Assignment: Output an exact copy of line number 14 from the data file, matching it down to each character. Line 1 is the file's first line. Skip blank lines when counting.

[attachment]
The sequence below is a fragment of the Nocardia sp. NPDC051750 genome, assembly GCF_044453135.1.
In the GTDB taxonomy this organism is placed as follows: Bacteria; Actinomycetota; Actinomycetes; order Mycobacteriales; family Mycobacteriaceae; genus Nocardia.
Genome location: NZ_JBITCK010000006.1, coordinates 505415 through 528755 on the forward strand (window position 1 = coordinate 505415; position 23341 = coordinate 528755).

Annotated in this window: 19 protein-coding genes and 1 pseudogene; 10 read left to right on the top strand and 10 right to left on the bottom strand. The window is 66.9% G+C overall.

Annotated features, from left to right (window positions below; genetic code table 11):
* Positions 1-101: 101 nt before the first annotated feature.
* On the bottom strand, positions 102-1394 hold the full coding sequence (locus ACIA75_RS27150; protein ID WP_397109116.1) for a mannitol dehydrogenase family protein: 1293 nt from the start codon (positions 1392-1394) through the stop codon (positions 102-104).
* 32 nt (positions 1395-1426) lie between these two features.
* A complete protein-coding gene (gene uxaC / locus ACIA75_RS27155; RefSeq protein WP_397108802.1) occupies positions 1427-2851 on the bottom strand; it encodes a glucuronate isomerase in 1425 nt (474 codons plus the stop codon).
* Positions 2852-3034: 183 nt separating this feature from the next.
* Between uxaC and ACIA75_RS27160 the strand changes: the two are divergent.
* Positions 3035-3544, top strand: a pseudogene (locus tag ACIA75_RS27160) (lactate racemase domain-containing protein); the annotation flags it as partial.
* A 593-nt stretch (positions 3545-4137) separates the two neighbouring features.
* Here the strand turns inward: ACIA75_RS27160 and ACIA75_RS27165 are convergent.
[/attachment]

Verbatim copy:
* Here the strand turns inward: ACIA75_RS27160 and ACIA75_RS27165 are convergent.